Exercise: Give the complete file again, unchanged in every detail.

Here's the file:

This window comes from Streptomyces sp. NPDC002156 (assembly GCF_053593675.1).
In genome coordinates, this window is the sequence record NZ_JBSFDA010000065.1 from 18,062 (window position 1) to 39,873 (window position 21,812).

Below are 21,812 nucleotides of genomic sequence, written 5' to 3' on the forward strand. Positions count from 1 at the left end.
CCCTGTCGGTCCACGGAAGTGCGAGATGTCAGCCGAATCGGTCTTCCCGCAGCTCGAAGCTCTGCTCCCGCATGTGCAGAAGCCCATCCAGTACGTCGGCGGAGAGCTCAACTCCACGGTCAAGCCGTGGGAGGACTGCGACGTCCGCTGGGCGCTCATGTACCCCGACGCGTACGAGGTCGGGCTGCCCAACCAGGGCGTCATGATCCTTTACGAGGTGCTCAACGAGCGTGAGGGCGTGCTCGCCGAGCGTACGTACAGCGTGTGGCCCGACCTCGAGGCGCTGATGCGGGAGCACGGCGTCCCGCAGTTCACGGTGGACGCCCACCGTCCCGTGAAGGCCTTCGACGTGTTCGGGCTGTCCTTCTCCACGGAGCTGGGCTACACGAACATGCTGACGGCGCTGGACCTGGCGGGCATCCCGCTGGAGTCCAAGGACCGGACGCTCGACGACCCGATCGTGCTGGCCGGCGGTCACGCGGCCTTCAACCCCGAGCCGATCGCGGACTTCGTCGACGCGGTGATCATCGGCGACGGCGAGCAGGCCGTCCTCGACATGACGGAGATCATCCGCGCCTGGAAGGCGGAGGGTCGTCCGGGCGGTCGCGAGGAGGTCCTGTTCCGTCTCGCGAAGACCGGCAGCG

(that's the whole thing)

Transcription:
This window comes from Streptomyces sp. NPDC002156 (assembly GCF_053593675.1).
In genome coordinates, this window is the sequence record NZ_JBSFDA010000065.1 from 18,062 (window position 1) to 39,873 (window position 21,812).

Below are 21,812 nucleotides of genomic sequence, written 5' to 3' on the forward strand. Positions count from 1 at the left end.
CCCTGTCGGTCCACGGAAGTGCGAGATGTCAGCCGAATCGGTCTTCCCGCAGCTCGAAGCTCTGCTCCCGCATGTGCAGAAGCCCATCCAGTACGTCGGCGGAGAGCTCAACTCCACGGTCAAGCCGTGGGAGGACTGCGACGTCCGCTGGGCGCTCATGTACCCCGACGCGTACGAGGTCGGGCTGCCCAACCAGGGCGTCATGATCCTTTACGAGGTGCTCAACGAGCGTGAGGGCGTGCTCGCCGAGCGTACGTACAGCGTGTGGCCCGACCTCGAGGCGCTGATGCGGGAGCACGGCGTCCCGCAGTTCACGGTGGACGCCCACCGTCCCGTGAAGGCCTTCGACGTGTTCGGGCTGTCCTTCTCCACGGAGCTGGGCTACACGAACATGCTGACGGCGCTGGACCTGGCGGGCATCCCGCTGGAGTCCAAGGACCGGACGCTCGACGACCCGATCGTGCTGGCCGGCGGTCACGCGGCCTTCAACCCCGAGCCGATCGCGGACTTCGTCGACGCGGTGATCATCGGCGACGGCGAGCAGGCCGTCCTCGACATGACGGAGATCATCCGCGCCTGGAAGGCGGAGGGTCGTCCGGGCGGTCGCGAGGAGGTCCTGTTCCGTCTCGCGAAGACCGGCAGCG